21 Nov 2003

the festival must go on

The 13th Hong Kong Lesbian and Gay Film Festival will be held from Nov 28 - Dec 13, 2003, after almost being cancelled due to the lack of corporate sponsorship caused by the economic downturn. Fridae's Hong Kong correspondent Tim Cribb tracks down festival directors Raymond Yeung and Wouter Barendrech for an exclusive report.

Although Hong Kong has been hosting a lesbian and gay film festival since 1990, this year could well be its last, the victim of a dragging economy and an increasingly conservative community.

Festival curator Raymond Yeung, 'nurse' William Wong (also a barman at Rice Bar) and festival director Wouter Barendrech; stills from ultra-camp Dutch musical 'Yes Nurse, No Nurse;' Australian lesbian private detective thriller 'Monkey's Mask' and 'Sugar Sweet' by Tokyo-based second-generation Chinese Malaysian lesbian director, Desiree Lim.
Organisers of the Hong Kong Lesbian and Gay Film Festival cancelled plans for March after corporate sponsorship vanished due to the economic downturn, a fortuitous decision as it happens because the onset of Sars would have anyway wiped them out.

There was also a growing feeling that the middle-class gay and lesbian community in Hong Kong is no longer willing to support a film festival. Why pay good money to see sometimes weird movies about a lot of angst-ridden poofs.

"Hong Kong is not like Sydney or San Francisco, where there is a big community that does fundraisers and is prepared to pay for a lesbian and gay film festival because they know if they don't, there might not be one next year," says festival curator Raymond Yeung.

In early October, Yeung and fellow festival director Wouter Barendrech of Fortissimo Films scraped together US$4,000 and decided if there was to be a 2003 festival at all, they would have to gamble on the support of an increasingly conservative gay and lesbian community in Hong Kong.

"There are people who want to go to the festival to see faggoty movies, and others who like naked men. Sex always sells," Yeung reasoned.

It's a lean festival - 15 films and 12 shorts over 15 days - compared with previous outings and falls well short of last year's spectacle of some 50 offerings over 18 days.

"We did a lot of events last year, we were very extravagant, which is a bit gay - if you have the money, you tend to spend it all," says Yeung.

The 2003 festival theme is "camp." Yeung for one and Hong Kong in general is depressed enough without having to sit through a lot of dark, angry and sad films about the discrimination homosexuals continue to suffer at the hands of a homophobic minority that hides behind so-called moral values.

This year is about having fun and getting on with life, he says, and taps into the freedom-loving "camp" underbelly of gay and lesbian communities everywhere.

"It's all been too depressing. We want this festival to help people look for the humour again, so we're doing musicals and lots of bright colours," he says.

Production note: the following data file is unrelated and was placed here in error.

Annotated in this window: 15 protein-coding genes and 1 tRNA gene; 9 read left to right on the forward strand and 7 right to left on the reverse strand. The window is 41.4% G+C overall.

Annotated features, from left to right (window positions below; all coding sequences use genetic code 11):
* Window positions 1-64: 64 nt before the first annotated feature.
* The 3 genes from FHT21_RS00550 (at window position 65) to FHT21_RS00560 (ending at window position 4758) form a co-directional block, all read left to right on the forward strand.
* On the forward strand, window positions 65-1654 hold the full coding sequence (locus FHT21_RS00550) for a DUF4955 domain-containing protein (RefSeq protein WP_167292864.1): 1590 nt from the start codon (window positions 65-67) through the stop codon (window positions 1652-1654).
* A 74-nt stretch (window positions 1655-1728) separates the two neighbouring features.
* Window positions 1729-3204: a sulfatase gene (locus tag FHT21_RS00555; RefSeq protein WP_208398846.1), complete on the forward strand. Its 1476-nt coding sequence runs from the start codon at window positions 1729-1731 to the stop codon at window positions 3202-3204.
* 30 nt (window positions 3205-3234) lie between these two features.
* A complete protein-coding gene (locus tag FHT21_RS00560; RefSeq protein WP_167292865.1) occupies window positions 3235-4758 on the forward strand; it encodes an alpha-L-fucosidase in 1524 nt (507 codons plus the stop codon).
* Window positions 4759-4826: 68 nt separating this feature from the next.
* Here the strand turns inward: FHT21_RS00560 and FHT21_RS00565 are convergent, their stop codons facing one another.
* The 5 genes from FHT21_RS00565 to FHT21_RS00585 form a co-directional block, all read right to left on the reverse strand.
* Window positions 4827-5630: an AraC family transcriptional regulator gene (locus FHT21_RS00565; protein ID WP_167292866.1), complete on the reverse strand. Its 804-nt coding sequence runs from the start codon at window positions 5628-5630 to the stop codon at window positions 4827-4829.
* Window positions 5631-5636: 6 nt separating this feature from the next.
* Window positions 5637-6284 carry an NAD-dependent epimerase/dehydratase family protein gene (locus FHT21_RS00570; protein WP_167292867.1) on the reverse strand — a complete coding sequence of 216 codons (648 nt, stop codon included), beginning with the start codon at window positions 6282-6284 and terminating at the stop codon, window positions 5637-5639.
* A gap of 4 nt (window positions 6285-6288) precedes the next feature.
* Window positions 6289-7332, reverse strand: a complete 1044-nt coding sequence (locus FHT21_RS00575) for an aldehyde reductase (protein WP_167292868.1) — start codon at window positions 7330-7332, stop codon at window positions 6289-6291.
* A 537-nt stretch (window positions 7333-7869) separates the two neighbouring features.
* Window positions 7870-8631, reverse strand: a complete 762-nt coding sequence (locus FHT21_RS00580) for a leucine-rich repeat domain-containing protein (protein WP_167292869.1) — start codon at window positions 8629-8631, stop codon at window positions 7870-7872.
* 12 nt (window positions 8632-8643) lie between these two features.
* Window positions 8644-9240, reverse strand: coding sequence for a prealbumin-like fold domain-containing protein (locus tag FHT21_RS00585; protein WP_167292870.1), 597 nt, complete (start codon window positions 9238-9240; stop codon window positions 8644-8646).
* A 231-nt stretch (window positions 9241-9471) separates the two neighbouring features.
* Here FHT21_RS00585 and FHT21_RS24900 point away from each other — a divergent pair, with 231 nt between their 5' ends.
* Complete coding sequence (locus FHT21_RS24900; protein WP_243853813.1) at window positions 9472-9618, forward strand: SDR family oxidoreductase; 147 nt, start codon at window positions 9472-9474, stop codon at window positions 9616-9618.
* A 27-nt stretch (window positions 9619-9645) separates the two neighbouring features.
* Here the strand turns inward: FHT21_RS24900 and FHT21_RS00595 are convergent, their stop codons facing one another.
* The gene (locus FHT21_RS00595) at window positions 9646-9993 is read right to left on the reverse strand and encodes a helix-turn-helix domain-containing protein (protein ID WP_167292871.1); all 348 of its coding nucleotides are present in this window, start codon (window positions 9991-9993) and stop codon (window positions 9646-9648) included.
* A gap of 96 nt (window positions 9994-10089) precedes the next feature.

The festival opens with Yes Nurse, No Nurse, the "ultra-camp Dutch sing-along" that has been a hit at international film festivals this year. This was a popular musical sit-com in The Netherlands in the 1960s, lost after the master tapes were wiped for recycling. But memory of its lunacy refused to die and, after the original scripts were unearthed Yes Nurse, No Nurse lives again.

Wouter Barendrech fondly recalls the impact the television show had on his Dutch boyhood and maintains language is no barrier when it comes to camp.

Also featuring is Party Monster, which has attracted mixed reviews, mostly to do with the calculatingly cold performance of Macaulay Caulkin as a notorious New York underground clubber now doing time for murder. He plays off Seth Green, most famous as the sometime werewolf in television's Buffy: The Vampire Slayer.
There's also Monkey's Mask, which is being touted as Kelly McGillis's coming out film. It's a noirish lesbian private detective thriller by Australia's Samantha Lang. If nothing else, it puts that scene in Top Gun with Tom Cruise in an entirely different and very camp context.

Festival curator Raymond Yeung, 'nurse' William Wong (also a barman at Rice Bar) and festival director Wouter Barendrech; stills from ultra-camp Dutch musical 'Yes Nurse, No Nurse;' Australian lesbian private detective thriller 'Monkey's Mask' and 'Sugar Sweet' by Tokyo-based second-generation Chinese Malaysian lesbian director, Desiree Lim.
Yeung for one finds camp irresistible.

A former City of London solicitor, he threw off the grey pinstripes for the life of "a pseudo drag queen" and headed towards the life of a filmmaker. "I changed from Will into Jack," he says, alluding to the US sitcom Will & Grace and his abandonment of the law for film. His 26-minute gay short Yellow Fever gives a glimpse of that other London life.

Now 38, Yeung admits to becoming a bit quieter after returning to Hong Kong and joining the family business when his father fell ill.

But his passion for film gets free rein once a year with the Hong Kong Lesbian and Gay Film Festival, and the jewel has always been its section devoted to Asian filmmakers, whose work on show this year continues to redefine how Asia's gays and lesbians are negotiating acceptance of who they are.